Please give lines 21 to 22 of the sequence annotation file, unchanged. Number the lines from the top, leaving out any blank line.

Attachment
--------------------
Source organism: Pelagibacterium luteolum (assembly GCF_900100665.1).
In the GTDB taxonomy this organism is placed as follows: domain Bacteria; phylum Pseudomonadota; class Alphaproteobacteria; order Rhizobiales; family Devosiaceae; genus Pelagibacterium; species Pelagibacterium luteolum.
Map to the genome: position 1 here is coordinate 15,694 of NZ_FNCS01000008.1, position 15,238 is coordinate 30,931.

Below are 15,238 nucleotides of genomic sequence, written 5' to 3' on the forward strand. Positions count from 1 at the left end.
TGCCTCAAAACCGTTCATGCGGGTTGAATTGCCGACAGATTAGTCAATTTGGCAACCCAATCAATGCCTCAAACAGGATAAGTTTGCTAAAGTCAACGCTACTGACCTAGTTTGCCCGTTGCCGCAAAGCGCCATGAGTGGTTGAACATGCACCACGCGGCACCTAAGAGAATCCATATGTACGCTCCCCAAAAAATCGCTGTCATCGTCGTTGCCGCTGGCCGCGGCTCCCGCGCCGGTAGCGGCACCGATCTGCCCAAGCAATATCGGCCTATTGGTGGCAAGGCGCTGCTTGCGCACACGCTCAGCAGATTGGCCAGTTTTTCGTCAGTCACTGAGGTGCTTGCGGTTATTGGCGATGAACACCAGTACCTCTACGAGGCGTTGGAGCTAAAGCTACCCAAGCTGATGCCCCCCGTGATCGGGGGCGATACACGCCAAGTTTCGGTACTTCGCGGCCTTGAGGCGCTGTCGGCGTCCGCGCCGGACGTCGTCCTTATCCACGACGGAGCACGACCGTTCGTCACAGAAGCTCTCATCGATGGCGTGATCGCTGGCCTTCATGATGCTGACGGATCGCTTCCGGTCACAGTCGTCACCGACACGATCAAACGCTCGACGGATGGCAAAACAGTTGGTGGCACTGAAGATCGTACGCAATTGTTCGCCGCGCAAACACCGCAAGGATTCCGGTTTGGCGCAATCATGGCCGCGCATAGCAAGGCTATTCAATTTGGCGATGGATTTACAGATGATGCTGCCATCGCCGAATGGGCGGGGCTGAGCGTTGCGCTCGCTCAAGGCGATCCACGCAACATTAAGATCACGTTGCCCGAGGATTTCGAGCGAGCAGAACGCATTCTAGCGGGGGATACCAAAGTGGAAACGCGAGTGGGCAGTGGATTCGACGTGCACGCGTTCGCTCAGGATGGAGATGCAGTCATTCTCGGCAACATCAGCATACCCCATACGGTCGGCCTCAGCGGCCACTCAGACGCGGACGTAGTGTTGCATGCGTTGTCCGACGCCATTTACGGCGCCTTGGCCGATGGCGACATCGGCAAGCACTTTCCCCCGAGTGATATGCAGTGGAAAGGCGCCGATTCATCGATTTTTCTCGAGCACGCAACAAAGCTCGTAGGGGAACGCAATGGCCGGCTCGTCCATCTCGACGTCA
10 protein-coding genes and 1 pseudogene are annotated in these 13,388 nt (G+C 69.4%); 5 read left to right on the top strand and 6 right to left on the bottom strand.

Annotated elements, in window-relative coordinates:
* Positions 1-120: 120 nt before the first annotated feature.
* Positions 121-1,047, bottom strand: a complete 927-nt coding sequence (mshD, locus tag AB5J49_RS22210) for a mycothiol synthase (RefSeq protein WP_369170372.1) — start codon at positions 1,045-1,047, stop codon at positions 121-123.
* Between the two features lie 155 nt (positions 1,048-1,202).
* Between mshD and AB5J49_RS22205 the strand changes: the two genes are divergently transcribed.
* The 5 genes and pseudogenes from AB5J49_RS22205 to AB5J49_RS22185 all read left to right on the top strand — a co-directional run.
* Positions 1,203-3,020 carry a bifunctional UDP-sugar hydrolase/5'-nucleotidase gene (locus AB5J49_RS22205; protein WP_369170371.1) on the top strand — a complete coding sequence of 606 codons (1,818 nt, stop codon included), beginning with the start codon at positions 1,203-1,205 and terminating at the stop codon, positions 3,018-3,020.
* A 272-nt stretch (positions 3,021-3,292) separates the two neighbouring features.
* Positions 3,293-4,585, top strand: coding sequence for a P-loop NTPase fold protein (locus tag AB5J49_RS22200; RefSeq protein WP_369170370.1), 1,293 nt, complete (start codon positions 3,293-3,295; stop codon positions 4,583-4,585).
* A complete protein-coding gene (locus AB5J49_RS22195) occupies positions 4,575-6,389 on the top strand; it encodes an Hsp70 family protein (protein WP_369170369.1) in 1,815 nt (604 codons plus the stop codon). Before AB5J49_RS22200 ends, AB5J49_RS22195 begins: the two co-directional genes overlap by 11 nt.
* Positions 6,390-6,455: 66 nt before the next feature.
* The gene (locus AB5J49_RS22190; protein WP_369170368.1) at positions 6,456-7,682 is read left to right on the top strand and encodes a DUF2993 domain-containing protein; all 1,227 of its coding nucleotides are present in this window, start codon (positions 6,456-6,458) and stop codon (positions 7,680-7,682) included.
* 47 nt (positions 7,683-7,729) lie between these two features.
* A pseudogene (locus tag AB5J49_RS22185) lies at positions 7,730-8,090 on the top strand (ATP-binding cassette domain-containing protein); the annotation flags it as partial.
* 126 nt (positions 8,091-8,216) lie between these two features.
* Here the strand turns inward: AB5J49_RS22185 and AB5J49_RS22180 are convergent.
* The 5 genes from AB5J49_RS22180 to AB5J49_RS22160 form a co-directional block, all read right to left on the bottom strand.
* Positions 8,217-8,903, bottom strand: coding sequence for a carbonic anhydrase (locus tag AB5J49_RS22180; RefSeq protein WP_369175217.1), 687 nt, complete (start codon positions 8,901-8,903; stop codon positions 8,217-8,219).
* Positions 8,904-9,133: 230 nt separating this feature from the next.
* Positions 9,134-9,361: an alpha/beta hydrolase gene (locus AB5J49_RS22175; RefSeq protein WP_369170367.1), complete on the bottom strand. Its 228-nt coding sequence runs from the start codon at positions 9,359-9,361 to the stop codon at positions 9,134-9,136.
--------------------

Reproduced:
* 126 nt (positions 8,091-8,216) lie between these two features.
* Here the strand turns inward: AB5J49_RS22185 and AB5J49_RS22180 are convergent.